Cheers for Scotiabank Kiddy Cricket
 

ROSEAU, Dominica – You could hear the cheers from miles away.  

The cheers of the crowd at Windsor Park as the West Indies beat Zimbabwe in the third Test match.

Among those cheering for the home team were scores of bright-eyed, enthusiastic children who were chosen from the Scotiabank Kiddy Cricket programme in Dominica – the Nature Isle of the Caribbean.

They all came out to celebrate the big win and the series clean sweep as hometown hero Shane Shillingford bamboozled Zimbabwe and the West Indies won in grand style.

Smartly attired in their brand new, specially designed “whites”, which were supplied by Scotiabank and the West Indies Cricket Board, the aspiring young players also got the chance to go onto the outfield to display their talent and cricket skills, much to the delight of the more than 7,000 fans in the stands.

They were accompanied by Chirpy – the fun-loving, larger-than-life mascot – who was lively and cheerful and also showed some skills with the bat.

Robert Haynes, the former Jamaica and West Indies allrounder, was on hand at Windsor Park to see the children in action and was pleased with what he saw.

Haynes has worked for several years coaching at all levels in Jamaica, including the Jamaica Under-19 and senior teams. He is presently a member of the WICB Selection Committee.

“It is remarkable to see boys and girls of this age bowling, batting, fielding and playing the game of cricket with such passion and diligence. If we continue in this direction by setting strong foundations through the Scotiabank Kiddy Cricket programme, we have done our jobs in equipping our children with the prerequisites to easily progress to the next stage of their cricketing development and securing a bright competitive future for West Indies Cricket,” Haynes told WICB Media.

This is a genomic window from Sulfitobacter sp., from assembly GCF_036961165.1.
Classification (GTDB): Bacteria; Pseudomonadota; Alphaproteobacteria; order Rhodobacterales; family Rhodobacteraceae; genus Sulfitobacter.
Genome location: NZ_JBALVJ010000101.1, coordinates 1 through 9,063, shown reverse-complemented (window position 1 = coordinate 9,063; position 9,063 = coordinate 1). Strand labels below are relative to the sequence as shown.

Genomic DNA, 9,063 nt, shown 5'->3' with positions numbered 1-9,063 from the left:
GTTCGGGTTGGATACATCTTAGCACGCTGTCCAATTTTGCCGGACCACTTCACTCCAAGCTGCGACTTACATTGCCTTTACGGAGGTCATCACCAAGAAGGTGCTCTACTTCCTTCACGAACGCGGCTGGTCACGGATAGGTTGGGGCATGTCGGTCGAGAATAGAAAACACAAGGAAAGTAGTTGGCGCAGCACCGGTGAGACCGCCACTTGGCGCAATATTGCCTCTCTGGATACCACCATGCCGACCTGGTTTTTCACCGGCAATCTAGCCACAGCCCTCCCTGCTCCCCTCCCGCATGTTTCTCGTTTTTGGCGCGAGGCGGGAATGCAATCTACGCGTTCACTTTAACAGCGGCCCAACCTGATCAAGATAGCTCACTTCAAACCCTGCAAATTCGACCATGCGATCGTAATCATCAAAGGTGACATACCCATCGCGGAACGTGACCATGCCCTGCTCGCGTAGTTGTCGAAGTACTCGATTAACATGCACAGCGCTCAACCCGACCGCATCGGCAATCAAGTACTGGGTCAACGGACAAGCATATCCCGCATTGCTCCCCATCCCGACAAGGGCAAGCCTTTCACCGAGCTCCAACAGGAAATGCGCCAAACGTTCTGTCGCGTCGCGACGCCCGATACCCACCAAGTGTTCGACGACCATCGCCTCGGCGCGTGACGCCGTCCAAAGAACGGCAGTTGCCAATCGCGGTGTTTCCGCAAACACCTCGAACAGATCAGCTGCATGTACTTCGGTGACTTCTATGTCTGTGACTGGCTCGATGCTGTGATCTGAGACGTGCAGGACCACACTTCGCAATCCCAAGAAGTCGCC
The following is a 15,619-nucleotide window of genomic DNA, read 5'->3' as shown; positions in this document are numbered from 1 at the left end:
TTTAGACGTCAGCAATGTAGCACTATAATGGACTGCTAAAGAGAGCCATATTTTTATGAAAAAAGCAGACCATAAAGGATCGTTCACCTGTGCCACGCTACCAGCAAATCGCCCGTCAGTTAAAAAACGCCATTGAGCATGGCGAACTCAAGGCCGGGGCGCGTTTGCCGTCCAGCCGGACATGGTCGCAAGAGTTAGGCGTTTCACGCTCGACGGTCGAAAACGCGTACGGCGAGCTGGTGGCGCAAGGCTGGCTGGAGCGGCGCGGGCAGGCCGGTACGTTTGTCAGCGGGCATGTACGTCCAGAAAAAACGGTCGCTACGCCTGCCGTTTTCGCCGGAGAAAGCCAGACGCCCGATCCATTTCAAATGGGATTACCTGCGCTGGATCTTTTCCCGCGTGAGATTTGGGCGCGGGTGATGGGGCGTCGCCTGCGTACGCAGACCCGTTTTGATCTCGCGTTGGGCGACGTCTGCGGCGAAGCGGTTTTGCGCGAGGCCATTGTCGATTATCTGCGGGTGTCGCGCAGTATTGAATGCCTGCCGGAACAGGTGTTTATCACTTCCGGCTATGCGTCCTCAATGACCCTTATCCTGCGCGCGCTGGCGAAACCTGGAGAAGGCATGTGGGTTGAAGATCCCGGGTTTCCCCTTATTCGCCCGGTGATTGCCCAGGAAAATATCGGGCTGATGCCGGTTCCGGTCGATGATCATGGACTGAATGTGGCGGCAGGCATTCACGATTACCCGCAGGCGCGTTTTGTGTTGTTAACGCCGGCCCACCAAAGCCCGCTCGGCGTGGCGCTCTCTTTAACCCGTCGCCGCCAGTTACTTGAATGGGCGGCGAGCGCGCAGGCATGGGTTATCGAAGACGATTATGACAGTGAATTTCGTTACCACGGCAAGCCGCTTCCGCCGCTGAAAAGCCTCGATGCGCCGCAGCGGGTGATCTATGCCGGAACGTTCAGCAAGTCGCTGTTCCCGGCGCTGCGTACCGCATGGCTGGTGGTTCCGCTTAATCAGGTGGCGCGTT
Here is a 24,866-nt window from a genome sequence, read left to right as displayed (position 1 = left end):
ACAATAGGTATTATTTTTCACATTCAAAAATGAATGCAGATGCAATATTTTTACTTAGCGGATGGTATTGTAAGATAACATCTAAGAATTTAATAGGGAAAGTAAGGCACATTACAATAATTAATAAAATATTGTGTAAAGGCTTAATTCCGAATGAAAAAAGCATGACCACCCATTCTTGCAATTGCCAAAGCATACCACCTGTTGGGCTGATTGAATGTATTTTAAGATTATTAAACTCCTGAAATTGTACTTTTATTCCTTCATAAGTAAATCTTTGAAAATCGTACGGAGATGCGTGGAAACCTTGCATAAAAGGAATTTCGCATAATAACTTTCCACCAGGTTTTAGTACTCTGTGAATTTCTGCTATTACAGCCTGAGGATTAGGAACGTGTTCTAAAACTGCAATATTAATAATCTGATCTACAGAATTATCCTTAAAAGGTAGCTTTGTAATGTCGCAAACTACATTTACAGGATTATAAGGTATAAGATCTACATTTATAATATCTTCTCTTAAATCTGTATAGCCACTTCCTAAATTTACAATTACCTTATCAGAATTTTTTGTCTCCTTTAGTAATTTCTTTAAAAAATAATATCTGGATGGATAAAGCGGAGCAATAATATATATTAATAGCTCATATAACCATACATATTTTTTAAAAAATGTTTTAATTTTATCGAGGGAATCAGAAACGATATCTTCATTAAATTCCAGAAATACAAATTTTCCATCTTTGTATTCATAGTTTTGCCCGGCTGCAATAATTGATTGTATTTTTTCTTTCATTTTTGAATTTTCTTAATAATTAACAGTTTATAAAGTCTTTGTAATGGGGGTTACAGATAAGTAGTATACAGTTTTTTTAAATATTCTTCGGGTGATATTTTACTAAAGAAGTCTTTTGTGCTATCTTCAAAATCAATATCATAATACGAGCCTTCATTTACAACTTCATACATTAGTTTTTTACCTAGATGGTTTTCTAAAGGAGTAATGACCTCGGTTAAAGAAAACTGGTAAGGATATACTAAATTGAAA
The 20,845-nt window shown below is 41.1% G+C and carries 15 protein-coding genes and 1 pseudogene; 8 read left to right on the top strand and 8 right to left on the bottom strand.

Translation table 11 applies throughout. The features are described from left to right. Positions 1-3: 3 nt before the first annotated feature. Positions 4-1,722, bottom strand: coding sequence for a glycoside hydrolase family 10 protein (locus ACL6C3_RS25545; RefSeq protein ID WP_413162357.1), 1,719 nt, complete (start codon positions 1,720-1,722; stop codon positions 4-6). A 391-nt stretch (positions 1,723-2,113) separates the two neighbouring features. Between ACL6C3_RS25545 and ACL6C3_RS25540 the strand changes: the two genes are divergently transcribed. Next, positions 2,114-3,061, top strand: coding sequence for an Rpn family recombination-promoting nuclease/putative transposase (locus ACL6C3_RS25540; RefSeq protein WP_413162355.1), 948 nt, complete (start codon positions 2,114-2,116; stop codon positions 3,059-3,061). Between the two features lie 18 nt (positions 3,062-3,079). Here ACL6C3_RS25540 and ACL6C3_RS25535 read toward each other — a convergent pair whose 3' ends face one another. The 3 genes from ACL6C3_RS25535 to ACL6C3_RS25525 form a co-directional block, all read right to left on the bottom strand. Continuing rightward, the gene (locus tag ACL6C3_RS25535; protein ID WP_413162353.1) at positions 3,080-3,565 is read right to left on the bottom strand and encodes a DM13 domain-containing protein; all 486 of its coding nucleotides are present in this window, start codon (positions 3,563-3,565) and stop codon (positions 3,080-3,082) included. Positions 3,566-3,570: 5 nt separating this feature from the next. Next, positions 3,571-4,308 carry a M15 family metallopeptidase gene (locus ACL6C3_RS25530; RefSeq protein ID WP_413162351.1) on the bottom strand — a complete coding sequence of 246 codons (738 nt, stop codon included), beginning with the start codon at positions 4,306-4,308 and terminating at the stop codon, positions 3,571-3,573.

“As a former player and one of the WICB selectors, we look for key technical components at all levels of a player’s cricketing ability. Coming out of the interval display in Dominica where I was present, it is only obvious that the programme has been making strides in the right direction to equip our children, and more so institute the positive attitudes needed to promote a love for the game.”

Jim Alston, Scotiabank’s Country Head for the island of Dominica, was also hugely impressed with what he saw from the young cricketers.

“Scotiabank believes in the power of possibilities and giving back to our local communities, and this is why we are committed to this programme in the territories in the Caribbean, especially in Dominica. Through our partnership with the West Indies Cricket Board we have been able to expand the scope of the programme by increasing coaching resources and equipment in primary schools across the country,” he said.

“In addition to providing resources, we are also proud that we are able to give our children in Dominica positive and life-lasting experiences by them participating in the annual Kiddy Cricket lunch interval display, allowing them to share the spotlight with their West Indies heroes, such as Dominica’s very own Shane Shillingford.”

Alston added: “Through our support in cricket we are empowering our Caribbean children with self-confidence and self discipline, in hopes that their dreams can be realized.”

The boys and girls were taken from the top eight schools in the Dominica leg of the Scotiabank Kiddy Cricket Festival. The schools were: Mahaut Primay, St Luke’s Primary, Warner Primay, Salisbury Primary, Penville Primary, Ville Case Primary, Woodford Hill Primary and Bense Primary.

The Scotiabank Kiddy Cricket Programme encourages and promotes the development of well-rounded Caribbean youths, providing cricket resources and facilitating learning through the provision of academic aids.

The programme runs in 15 territories across the West Indies with 700 primary schools involved and over 150,000 children between ages six and 11.

Several regional and international cricketers have benefited from this initiative, including West Indies fast bowler Kemar Roach.

Date: 
Wed, 03/27/2013 - 03:41